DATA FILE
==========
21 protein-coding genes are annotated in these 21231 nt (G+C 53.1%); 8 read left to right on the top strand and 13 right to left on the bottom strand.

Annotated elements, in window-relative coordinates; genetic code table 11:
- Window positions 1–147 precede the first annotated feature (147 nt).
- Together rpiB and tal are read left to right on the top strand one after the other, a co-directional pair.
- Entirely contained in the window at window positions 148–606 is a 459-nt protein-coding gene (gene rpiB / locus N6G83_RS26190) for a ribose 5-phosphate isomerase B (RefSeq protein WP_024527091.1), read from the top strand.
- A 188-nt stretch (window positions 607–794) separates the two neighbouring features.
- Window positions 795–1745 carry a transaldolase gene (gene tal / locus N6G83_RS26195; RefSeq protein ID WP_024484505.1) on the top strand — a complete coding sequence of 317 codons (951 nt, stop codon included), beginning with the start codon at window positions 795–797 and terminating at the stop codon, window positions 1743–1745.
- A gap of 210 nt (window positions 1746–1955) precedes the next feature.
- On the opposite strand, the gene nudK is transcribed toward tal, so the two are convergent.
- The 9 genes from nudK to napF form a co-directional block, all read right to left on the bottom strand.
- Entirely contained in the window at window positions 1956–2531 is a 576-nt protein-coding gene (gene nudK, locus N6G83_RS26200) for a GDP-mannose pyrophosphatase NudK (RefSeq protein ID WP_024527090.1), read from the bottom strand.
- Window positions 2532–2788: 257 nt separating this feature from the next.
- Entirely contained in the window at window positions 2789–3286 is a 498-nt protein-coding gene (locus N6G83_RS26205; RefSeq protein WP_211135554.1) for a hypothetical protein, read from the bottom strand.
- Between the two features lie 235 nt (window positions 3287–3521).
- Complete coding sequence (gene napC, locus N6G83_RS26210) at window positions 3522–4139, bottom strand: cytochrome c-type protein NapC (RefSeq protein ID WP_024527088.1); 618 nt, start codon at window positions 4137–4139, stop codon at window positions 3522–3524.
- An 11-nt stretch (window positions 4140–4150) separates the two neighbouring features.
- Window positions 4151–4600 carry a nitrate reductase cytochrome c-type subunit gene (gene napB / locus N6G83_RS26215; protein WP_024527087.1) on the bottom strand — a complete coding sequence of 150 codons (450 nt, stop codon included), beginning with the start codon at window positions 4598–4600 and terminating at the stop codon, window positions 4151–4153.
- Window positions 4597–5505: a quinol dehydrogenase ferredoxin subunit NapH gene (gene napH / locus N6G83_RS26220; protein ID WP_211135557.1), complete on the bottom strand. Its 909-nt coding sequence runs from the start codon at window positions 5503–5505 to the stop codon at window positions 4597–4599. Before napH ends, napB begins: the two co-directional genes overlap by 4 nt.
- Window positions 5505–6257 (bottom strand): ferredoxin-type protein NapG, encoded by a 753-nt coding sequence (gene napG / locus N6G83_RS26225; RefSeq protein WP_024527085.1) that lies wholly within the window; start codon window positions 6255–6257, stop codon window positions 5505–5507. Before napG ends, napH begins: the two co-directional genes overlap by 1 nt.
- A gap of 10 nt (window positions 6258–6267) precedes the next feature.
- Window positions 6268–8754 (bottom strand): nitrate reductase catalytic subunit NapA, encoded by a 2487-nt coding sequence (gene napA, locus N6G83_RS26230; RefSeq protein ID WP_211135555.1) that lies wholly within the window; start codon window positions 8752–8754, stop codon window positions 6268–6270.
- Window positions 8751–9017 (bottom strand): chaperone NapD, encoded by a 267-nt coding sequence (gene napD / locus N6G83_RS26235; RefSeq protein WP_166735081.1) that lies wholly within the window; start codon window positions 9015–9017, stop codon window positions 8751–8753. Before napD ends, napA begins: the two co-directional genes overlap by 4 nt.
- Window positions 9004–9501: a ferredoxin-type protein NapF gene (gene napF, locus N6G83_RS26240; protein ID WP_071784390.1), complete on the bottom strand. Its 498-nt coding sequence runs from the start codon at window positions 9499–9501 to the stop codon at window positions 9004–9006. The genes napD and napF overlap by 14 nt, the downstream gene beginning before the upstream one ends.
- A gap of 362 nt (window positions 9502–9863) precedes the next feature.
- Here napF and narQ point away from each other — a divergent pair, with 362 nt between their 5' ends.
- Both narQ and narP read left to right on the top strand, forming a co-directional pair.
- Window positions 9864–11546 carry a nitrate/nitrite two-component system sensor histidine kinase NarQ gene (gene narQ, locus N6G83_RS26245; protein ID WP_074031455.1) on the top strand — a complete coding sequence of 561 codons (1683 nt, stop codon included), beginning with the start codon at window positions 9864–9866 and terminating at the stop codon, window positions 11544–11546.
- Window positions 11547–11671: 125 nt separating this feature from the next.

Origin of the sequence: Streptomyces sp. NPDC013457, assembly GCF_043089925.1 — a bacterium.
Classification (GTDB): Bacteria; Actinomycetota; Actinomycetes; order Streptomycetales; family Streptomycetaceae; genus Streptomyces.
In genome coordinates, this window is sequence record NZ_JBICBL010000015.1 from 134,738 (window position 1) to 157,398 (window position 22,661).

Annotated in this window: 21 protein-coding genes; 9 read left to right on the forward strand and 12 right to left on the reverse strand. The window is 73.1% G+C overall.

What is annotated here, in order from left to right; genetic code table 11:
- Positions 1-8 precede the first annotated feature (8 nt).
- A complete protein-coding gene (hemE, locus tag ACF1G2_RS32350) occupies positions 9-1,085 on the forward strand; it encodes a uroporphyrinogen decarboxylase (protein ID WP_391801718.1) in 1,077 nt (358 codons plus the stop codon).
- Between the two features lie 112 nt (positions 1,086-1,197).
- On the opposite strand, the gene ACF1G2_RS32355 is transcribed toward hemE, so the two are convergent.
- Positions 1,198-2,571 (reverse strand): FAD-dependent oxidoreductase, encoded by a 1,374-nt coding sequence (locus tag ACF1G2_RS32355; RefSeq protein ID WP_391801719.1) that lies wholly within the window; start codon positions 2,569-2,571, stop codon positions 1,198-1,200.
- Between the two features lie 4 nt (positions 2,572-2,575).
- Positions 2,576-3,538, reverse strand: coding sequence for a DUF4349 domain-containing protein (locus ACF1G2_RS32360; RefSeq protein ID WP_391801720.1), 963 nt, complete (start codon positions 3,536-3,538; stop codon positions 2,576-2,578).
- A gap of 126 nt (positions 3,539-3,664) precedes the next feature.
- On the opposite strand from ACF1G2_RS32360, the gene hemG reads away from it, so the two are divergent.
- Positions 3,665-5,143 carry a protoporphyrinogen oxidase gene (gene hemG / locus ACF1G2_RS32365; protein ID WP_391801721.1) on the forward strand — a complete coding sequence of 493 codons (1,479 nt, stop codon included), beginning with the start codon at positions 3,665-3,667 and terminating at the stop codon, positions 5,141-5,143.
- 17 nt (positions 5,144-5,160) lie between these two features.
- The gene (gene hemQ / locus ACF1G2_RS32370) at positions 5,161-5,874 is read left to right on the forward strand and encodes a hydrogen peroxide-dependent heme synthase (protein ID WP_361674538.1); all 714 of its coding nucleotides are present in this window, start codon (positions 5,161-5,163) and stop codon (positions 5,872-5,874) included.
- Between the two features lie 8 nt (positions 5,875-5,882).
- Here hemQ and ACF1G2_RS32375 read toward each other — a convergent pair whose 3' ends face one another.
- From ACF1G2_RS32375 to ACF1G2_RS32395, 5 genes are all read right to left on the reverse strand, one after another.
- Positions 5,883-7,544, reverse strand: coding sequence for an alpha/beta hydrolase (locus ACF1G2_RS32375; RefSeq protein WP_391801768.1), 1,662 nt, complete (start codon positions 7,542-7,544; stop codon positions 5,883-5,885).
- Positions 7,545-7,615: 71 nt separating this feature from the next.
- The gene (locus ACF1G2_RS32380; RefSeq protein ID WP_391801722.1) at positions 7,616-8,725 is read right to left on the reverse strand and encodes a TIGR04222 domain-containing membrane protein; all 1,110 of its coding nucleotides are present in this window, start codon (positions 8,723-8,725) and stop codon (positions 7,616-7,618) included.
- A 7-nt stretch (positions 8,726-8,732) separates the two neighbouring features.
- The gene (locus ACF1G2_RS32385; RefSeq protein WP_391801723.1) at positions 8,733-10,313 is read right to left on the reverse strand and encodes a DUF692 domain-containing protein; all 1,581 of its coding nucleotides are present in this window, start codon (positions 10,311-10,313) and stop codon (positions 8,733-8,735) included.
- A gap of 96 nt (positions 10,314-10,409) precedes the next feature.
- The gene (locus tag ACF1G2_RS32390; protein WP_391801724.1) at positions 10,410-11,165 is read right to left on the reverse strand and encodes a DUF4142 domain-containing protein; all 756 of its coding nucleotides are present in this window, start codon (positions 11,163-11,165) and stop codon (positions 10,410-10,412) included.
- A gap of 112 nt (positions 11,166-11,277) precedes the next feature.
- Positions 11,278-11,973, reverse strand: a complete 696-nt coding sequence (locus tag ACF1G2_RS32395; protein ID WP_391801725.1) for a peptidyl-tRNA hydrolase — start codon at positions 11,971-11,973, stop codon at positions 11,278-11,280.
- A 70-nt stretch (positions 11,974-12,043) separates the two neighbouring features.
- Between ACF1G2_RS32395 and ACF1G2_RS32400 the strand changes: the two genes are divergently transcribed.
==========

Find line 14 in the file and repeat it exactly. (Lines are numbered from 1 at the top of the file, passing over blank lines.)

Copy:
- Between the two features lie 235 nt (window positions 3287–3521).